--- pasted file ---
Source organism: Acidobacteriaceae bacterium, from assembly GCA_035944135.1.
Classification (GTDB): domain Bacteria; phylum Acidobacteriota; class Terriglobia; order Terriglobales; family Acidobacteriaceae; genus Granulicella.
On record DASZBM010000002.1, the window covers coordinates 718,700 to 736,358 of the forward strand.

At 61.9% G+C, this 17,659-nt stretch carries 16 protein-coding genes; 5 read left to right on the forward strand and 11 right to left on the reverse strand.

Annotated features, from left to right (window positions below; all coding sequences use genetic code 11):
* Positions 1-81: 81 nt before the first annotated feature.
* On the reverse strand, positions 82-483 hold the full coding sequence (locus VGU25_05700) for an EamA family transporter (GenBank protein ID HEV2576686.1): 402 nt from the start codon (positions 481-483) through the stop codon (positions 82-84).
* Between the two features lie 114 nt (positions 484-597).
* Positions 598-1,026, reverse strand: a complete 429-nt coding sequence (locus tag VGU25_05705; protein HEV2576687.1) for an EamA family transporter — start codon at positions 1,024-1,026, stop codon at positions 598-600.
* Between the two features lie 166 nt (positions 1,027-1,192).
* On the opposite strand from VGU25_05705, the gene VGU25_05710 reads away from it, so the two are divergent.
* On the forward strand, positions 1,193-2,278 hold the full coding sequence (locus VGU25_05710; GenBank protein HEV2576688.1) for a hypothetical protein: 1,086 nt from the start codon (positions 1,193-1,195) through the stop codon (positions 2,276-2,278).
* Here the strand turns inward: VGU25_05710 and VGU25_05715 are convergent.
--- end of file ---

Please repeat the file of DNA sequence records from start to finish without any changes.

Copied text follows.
Source organism: Acidobacteriaceae bacterium, from assembly GCA_035944135.1.
Classification (GTDB): domain Bacteria; phylum Acidobacteriota; class Terriglobia; order Terriglobales; family Acidobacteriaceae; genus Granulicella.
On record DASZBM010000002.1, the window covers coordinates 718,700 to 736,358 of the forward strand.

At 61.9% G+C, this 17,659-nt stretch carries 16 protein-coding genes; 5 read left to right on the forward strand and 11 right to left on the reverse strand.

Annotated features, from left to right (window positions below; all coding sequences use genetic code 11):
* Positions 1-81: 81 nt before the first annotated feature.
* On the reverse strand, positions 82-483 hold the full coding sequence (locus VGU25_05700) for an EamA family transporter (GenBank protein ID HEV2576686.1): 402 nt from the start codon (positions 481-483) through the stop codon (positions 82-84).
* Between the two features lie 114 nt (positions 484-597).
* Positions 598-1,026, reverse strand: a complete 429-nt coding sequence (locus tag VGU25_05705; protein HEV2576687.1) for an EamA family transporter — start codon at positions 1,024-1,026, stop codon at positions 598-600.
* Between the two features lie 166 nt (positions 1,027-1,192).
* On the opposite strand from VGU25_05705, the gene VGU25_05710 reads away from it, so the two are divergent.
* On the forward strand, positions 1,193-2,278 hold the full coding sequence (locus VGU25_05710; GenBank protein HEV2576688.1) for a hypothetical protein: 1,086 nt from the start codon (positions 1,193-1,195) through the stop codon (positions 2,276-2,278).
* Here the strand turns inward: VGU25_05710 and VGU25_05715 are convergent.